By Natalia Gurushina, Chief Economist, Emerging Markets Fixed Income Strategy
Brazil maintained the same pace of rate hikes (75bps) and guidance. Turkey remained on hold with a seemingly hawkish statement – but is it just lip service?
“More of the same” – The Brazilian central bank continued to frontload rate hikes, maintaining the same pace (75bps), same guidance (75bps), and the same reasoning (“partial normalization”). A less uncertain fiscal backdrop eased pressure on the central bank to act more aggressively in the near term. However, the real policy rate remains deeply negative (see chart below) – not the best setup against the backdrop of rising inflation. The emerging narrative is that Brazil is on the road to redemption policy-wise – the central bank’s measured tightening would fit right in.
“Lip service?” – Turkey kept the policy rate on hold at 19%, with seemingly cautious verbiage (along the lines of keeping policies tight until we get inflation much lower). The central bank’s next move is almost 100% certain to be a rate cut – the question is when and how much. Most commentators agree that there is no room for a cut until much later this year (from the fundamental point of view). The governor, however, believes that inflation is going to peak in April – hence concerns that he might go for a symbolic (50bps) cut at the next meeting.
“Virus concerns” – The COVID’s resurgence – and especially its impact on growth – dominated rate-setting meetings in the Czech Republic, Malaysia, and Thailand. All three central banks stayed on hold in April, but the Czechs appear to be the most ready to hike once the pandemic situation becomes clearer. One factor that might affect the Czech timeline is the currency’s appreciation. The market clearly noticed the country’s inflation pressures and a very solid growth rebound – and the central bank knows from the past experience that a stronger currency can act as a stand-in for rate hikes.
Charts at a Glance: Brazil – Real Policy Rate Is Still Deeply Negative
Source: VanEck Research, Bloomberg LP
Originally published by VanEck, 5/6/21
IMPORTANT DEFINITIONS & DISCLOSURES
PMI – Purchasing Managers’ Index: economic indicators derived from monthly surveys of private sector companies; ISM – Institute for Supply Management PMI: ISM releases an index based on more than 400 purchasing and supply managers surveys; both in the manufacturing and non-manufacturing industries; CPI – Consumer Price Index: an index of the variation in prices paid by typical consumers for retail goods and other items; PPI – Producer Price Index: a family of indexes that measures the average change in selling prices received by domestic producers of goods and services over time; PCE inflation – Personal Consumption Expenditures Price Index: one measure of U.S. inflation, tracking the change in prices of goods and services purchased by consumers throughout the economy; MSCI – Morgan Stanley Capital International: an American provider of equity, fixed income, hedge fund stock market indexes, and equity portfolio analysis tools; VIX – CBOE Volatility Index: an index created by the Chicago Board Options Exchange (CBOE), which shows the market’s expectation of 30-day volatility. It is constructed using the implied volatilities on S&P 500 index options.; GBI-EM – JP Morgan’s Government Bond Index – Emerging Markets: comprehensive emerging market debt benchmarks that track local currency bonds issued by Emerging market governments.; EMBI – JP Morgan’s Emerging Market Bond Index: JP Morgan’s index of dollar-denominated sovereign bonds issued by a selection of emerging market countries; EMBIG – JP Morgan’s Emerging Market Bond Index Global: tracks total returns for traded external debt instruments in emerging markets.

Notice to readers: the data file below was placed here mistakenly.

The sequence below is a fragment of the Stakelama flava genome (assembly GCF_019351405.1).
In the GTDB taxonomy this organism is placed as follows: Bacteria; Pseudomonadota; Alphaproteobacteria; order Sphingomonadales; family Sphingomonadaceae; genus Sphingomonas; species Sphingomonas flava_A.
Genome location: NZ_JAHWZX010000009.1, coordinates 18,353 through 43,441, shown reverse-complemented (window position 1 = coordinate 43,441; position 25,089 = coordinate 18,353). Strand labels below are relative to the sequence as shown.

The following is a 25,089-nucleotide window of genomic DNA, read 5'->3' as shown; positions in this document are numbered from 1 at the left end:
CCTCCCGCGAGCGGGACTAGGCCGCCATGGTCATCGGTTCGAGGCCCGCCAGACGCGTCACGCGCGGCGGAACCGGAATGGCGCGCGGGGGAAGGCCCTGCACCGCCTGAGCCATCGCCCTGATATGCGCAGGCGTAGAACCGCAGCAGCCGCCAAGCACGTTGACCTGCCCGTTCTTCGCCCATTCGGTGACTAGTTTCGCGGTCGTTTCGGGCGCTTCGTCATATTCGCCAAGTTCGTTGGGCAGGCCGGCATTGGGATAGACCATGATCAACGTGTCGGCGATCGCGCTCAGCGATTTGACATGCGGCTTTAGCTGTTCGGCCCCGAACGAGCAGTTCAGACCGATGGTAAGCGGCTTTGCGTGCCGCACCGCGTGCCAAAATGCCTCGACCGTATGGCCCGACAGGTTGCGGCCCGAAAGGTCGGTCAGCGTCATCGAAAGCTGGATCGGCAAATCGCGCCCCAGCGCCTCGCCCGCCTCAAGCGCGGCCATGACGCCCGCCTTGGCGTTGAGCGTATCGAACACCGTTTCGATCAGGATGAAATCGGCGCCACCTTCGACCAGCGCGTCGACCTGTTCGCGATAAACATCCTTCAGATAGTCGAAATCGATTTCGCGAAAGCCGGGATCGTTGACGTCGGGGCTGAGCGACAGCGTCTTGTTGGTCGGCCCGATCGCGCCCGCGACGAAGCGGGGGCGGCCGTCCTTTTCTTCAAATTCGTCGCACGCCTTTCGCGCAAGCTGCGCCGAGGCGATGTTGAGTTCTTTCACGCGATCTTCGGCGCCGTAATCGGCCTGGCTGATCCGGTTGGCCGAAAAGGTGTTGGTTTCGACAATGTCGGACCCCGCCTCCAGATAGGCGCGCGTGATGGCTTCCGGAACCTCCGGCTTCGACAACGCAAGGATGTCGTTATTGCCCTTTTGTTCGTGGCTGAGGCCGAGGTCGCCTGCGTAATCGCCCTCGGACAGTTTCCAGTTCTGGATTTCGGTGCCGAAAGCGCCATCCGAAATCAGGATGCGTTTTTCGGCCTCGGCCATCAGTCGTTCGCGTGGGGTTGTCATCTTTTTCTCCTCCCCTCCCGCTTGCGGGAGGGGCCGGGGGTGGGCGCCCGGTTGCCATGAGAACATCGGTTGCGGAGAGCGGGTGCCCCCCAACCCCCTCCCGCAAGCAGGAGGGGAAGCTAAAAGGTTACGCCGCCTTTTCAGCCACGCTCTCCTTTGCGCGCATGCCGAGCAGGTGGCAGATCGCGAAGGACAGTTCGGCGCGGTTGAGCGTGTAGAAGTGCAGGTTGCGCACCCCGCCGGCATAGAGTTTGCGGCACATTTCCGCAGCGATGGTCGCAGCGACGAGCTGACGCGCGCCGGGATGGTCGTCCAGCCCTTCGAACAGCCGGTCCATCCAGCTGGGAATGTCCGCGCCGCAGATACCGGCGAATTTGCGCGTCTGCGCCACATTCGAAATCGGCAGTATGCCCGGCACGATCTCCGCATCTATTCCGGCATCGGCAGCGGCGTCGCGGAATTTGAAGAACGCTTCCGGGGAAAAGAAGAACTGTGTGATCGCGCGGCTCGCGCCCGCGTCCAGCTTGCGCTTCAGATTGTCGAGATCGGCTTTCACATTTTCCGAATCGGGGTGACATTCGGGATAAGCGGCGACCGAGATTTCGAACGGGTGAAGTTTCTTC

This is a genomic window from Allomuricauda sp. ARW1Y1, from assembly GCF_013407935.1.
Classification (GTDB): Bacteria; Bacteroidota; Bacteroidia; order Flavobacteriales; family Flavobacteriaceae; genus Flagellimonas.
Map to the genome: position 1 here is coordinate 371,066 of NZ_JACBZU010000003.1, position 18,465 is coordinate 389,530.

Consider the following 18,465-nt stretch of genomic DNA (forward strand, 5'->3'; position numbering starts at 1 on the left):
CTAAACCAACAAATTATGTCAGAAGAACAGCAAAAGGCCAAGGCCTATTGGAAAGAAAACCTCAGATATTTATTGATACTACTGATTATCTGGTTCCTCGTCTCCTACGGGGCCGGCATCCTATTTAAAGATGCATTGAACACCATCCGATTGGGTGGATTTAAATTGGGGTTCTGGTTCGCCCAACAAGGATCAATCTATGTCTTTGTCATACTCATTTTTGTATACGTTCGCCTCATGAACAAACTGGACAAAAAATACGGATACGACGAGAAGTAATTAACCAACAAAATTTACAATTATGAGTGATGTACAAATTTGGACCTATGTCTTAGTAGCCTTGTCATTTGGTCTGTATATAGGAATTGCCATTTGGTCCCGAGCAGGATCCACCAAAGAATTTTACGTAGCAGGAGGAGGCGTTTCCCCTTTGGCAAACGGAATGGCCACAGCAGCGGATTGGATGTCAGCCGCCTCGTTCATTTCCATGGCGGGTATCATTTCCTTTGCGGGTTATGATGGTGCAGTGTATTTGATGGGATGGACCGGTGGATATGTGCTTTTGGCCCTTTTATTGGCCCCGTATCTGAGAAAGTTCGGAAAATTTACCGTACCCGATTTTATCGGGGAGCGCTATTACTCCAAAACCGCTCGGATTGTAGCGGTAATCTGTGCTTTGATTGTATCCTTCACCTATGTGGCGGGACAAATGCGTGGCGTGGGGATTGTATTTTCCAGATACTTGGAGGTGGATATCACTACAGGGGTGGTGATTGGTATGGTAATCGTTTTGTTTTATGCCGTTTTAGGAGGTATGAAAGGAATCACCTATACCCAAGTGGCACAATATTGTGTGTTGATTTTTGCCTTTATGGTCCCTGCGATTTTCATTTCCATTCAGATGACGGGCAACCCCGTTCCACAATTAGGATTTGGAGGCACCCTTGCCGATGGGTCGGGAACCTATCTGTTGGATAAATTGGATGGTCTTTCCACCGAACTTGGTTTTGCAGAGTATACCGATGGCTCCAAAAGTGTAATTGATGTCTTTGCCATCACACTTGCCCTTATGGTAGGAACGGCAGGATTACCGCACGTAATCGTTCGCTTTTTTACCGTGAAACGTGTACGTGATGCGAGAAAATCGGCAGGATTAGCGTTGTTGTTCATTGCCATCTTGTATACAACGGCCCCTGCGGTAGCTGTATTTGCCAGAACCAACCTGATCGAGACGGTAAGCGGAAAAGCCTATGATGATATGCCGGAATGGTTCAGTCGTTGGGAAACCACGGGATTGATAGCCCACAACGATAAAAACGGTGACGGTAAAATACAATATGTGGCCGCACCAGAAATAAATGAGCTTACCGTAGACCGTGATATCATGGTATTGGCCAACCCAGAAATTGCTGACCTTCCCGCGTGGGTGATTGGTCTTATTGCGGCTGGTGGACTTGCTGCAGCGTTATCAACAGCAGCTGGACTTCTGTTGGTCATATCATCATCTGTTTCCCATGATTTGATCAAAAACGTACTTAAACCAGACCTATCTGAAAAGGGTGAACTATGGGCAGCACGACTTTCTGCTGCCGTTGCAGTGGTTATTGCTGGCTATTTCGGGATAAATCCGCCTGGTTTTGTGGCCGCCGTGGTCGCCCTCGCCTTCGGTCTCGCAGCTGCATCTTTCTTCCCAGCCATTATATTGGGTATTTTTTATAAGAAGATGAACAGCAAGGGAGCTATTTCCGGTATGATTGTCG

The information presented does not involve the rendering of personalized investment, financial, legal, or tax advice. This is not an offer to buy or sell, or a solicitation of any offer to buy or sell any of the securities mentioned herein. Certain statements contained herein may constitute projections, forecasts and other forward looking statements, which do not reflect actual results. Certain information may be provided by third-party sources and, although believed to be reliable, it has not been independently verified and its accuracy or completeness cannot be guaranteed. Any opinions, projections, forecasts, and forward-looking statements presented herein are valid as the date of this communication and are subject to change.
Investing in international markets carries risks such as currency fluctuation, regulatory risks, economic and political instability. Emerging markets involve heightened risks related to the same factors as well as increased volatility, lower trading volume, and less liquidity. Emerging markets can have greater custodial and operational risks, and less developed legal and accounting systems than developed markets.
All investing is subject to risk, including the possible loss of the money you invest. As with any investment strategy, there is no guarantee that investment objectives will be met and investors may lose money. Diversification does not ensure a profit or protect against a loss in a declining market. Past performance is no guarantee of future performance.